It was hot in the bar but the stranger wore his sombrero.
He sat near the door and signalled the patron for two copas
and grilled armadillo for two, served on its own shell.
When he finished he polished the carapace
with his bandana.
Oh, he was perfect, except for that.
The people stayed back in the smoke and left us by the puerta,
the skin of his face shone dark as the polished wood
of the case he snapped opened to show his charango diablo—
demon eyes in the headstock flashed firestone,
the whole bar yelled ¡Toca!
and Oh! it was almost perfect then.
His fingers closed on the neck of the little charango.
With one foot on his chair, he lifted her onto his lap,
her waist on his knee and her soundbox pressed to his chest
She was made from the hollowed-out shell of an armadillo.
Oh! how the tarsal-bone frets hurt the heart!
It would have been perfect, except for that.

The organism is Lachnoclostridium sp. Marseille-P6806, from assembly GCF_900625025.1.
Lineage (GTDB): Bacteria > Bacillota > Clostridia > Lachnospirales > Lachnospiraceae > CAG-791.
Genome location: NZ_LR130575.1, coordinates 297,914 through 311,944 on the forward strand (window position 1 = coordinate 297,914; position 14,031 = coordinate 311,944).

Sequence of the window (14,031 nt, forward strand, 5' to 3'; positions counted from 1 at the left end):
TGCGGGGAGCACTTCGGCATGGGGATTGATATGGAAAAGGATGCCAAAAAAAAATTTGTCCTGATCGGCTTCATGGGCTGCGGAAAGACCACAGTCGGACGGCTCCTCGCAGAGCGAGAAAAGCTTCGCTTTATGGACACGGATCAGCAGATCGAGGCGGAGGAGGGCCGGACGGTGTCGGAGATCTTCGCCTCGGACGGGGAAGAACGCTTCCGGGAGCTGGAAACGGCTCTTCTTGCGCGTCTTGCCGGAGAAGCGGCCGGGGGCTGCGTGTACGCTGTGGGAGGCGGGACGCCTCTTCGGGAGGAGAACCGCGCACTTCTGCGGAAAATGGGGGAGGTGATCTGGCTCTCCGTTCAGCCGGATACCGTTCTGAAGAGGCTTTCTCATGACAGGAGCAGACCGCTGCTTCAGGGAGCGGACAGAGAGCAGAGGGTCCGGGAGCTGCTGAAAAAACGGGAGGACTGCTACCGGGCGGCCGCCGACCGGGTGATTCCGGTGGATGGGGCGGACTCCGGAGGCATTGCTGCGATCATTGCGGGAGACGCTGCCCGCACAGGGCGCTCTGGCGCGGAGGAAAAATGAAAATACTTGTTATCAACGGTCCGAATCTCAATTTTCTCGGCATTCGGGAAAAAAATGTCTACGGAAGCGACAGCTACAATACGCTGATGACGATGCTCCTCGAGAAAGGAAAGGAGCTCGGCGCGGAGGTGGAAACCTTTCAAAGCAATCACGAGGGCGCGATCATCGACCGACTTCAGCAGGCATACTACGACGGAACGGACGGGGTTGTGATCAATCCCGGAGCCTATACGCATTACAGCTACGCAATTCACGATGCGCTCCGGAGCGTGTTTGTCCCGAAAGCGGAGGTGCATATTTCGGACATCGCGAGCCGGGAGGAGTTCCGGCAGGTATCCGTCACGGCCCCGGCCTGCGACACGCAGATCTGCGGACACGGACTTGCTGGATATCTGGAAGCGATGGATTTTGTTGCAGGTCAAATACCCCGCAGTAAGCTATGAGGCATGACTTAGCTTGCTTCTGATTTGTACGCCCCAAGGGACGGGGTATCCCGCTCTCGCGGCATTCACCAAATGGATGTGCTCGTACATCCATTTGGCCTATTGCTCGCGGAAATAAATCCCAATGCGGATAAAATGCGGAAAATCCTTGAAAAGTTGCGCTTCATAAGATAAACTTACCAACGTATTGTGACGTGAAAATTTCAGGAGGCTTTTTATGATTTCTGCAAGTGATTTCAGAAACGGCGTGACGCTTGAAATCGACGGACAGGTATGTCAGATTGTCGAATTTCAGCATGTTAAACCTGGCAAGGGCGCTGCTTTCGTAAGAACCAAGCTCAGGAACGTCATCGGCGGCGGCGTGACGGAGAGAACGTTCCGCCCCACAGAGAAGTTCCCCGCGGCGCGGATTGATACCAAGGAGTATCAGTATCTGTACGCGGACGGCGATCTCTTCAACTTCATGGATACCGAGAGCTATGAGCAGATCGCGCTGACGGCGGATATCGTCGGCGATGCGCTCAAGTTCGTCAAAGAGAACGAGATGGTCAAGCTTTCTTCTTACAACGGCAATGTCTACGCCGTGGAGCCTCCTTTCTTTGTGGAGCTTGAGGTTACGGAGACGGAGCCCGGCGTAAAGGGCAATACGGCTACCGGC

I said his charango was made by a a scavenger—
surely the camel of the musical-instrument world.
He bought me a copita and put down ten bolivianos,
a bargain was sealed for one night as his shadow.
He played some off-key huyaño—
Oh, it was far from perfect, without a flute.
The stranger challenged the patron to a game of stud poker.
I touched the charango’s strings with one gentle finger
and she sang in the midnight voice of the armadillo,
a melody high and thin as springtime snow,
the story she told was a tragedía—
the music was perfect but Oh! the lyrics were sad.
The notes of this song hid themselves like shy Andinas.
I dreamed them on a bus going west through the Anteplano,
leaving forever the snowy peaks and the condors—
better the sparrow of gringos than a snail in La Paz
or the armadillo mestizo’s dumb wife-in-waiting—
whatever happens me now will be better than that.
Last night I slept with a man who had no hair,
the muscles down his back were ridged and hard as shell
and every room in his house rang with his laughter
except for one where he kept his armadillo wife
and his four armadillo daughters—Oh, he was perfect, except for that.
© Breda Wall Ryan
Day of the Armadillo
Breda Wall Ryan has poems in several journals and anthologies. She was shortlisted for the Mslexia Poetry Prize and Fish Poetry Prize 2010.